Five Types of Renewable Energy Explained

Five Types of Renewable Energy Explained

admin January 11, 2021

Five Types of Renewable Energy Explained

Renewable energy is energy that never runs out. Think of it as part of nature. Ie, the supply is endless and will continue to be available as long as our Planet exists.

Solar, hydro, wind, tidal and biomass are examples of renewable energy.

Solar Energy
Solar energy is the energy radiated by the Sun in the form of light and heat. It is inexhaustible. Only a minuscule   clean energy sources    fraction of the available solar energy is used.

Energy can be turned into a usable form by using either solar heat or light (radiation).

We have written a number of articles on solar energy and solar panels. Click on the link below for more details.

Water can be channelled in such a way that its power is constant. Ie, water from a hose, down a stream, river, etc.

For centuries we have used water wheels to turn machinery. Using the same principle, water can be directed through a tunnel within which turbines are located. The power of the water is used to spin the turbine which in turn drives electricity generators.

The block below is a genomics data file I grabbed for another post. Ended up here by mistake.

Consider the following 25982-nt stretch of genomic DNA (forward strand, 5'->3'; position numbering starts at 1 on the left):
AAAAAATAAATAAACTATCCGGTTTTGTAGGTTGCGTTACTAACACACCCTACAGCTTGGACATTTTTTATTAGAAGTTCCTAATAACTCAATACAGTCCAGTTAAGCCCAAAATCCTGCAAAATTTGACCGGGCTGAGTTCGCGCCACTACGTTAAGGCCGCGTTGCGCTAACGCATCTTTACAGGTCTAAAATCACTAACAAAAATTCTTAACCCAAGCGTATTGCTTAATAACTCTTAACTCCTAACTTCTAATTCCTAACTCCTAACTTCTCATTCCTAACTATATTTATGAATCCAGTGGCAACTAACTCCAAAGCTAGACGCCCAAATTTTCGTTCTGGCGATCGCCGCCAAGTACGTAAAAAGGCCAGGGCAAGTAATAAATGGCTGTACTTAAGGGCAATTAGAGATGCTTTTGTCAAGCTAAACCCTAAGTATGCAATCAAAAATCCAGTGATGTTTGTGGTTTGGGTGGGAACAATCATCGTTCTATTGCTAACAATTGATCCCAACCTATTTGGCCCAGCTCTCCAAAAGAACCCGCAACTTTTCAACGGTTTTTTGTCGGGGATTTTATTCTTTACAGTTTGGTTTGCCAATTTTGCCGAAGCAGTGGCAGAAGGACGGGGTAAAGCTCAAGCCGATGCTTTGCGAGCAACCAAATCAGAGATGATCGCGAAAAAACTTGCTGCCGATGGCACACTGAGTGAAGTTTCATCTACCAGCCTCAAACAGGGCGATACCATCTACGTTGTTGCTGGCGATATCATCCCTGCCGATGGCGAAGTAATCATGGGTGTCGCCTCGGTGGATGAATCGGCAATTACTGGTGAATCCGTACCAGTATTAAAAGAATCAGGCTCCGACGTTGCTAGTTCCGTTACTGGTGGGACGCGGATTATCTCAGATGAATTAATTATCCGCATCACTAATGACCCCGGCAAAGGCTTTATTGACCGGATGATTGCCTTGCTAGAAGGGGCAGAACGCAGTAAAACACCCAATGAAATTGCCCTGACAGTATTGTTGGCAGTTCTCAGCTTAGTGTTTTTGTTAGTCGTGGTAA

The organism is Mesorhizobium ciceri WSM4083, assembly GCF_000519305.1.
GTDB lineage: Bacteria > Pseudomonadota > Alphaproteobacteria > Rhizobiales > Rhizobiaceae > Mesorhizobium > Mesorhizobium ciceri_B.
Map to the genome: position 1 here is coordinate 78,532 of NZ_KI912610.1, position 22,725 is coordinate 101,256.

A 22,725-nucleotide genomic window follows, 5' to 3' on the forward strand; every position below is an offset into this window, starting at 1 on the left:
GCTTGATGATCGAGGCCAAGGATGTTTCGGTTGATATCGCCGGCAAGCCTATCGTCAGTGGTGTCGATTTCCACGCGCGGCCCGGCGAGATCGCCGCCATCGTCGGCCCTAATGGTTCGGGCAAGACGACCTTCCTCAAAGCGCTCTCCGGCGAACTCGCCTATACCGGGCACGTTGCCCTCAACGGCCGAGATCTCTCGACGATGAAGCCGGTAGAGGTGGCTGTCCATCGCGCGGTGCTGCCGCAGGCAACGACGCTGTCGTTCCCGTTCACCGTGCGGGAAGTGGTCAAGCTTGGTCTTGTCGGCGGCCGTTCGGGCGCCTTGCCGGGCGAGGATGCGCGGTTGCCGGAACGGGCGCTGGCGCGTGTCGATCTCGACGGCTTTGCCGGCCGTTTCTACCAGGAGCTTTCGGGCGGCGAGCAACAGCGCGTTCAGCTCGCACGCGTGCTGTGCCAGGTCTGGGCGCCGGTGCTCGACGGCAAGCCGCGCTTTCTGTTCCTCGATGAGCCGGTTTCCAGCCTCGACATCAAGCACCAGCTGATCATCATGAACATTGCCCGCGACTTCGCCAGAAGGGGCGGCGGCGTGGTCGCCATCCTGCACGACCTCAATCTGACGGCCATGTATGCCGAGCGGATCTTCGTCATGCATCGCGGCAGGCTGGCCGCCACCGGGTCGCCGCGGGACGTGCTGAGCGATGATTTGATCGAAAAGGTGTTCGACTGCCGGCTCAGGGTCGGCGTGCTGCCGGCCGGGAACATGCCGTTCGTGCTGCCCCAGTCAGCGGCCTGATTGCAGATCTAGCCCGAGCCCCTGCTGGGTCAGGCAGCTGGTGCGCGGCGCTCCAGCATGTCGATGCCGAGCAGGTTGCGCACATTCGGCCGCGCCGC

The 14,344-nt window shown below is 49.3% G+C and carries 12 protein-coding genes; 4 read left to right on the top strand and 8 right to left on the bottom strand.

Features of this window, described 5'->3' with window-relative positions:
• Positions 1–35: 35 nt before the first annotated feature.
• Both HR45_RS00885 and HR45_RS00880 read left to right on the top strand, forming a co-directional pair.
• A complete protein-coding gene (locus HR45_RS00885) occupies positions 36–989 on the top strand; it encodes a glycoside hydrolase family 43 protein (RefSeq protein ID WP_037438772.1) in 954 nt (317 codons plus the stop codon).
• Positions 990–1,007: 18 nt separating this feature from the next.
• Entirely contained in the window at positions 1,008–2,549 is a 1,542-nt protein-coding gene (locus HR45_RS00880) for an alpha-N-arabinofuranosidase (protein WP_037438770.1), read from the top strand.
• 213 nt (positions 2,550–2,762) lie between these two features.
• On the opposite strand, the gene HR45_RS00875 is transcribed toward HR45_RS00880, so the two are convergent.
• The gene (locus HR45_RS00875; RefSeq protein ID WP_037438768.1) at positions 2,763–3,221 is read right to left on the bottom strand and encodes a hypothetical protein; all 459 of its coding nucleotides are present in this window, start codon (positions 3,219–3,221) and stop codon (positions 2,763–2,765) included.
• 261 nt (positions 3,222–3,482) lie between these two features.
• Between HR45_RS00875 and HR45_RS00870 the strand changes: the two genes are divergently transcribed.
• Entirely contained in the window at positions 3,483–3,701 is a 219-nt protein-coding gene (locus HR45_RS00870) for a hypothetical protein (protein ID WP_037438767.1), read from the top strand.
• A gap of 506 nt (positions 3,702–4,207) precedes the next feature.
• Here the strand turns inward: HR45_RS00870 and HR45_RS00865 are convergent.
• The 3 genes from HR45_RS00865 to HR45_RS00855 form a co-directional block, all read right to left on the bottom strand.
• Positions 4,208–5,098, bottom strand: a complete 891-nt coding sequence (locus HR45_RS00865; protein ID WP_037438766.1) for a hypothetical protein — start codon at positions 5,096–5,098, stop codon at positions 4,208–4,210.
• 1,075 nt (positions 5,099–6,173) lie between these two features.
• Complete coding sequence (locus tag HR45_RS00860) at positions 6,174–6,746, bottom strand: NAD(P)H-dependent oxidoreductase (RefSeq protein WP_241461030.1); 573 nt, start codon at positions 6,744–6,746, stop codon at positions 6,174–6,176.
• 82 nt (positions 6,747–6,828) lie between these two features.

New Zealand, China, Brazil, Canada and USA are major hydro generators using manmade dams across rivers to create storage lakes. Globally, around 19% of electricity is generated by hydro – in the USA it’s around 7%.

In countries like Australia where there have been recent droughts, there is some argument that although water is free and supplied by nature, it may not be as abundant as we would like. It is still, by definition a renewable resource.

The wind is the natural movement of air around the Earth caused by gravitational effects of the Earth turning, heat from the Sun and other factors such as the shape of the land. As the movement of air around the Earth is a continuous and arguably predictable, we can identify “windy” locations and capture wind energy to generate electricity.

A single modern wind turbine can produce the energy for several hundred homes, saving up to 3,000 tonnes of CO2 emissions per year. Think of it as a turbine on a pole being turned by the pressure of the wind – its technically very simple, if unsightly!

Gravitational forces from the Sun and Moon cause ocean tidal movement. It is this movement along coastlines and river mouths which is can be harnessed to spin turbines connected to electricity generators. Large tidal movement is required to make tidal generation viable and the plant can only generate electricity for 4 – 5 hours for each tide.


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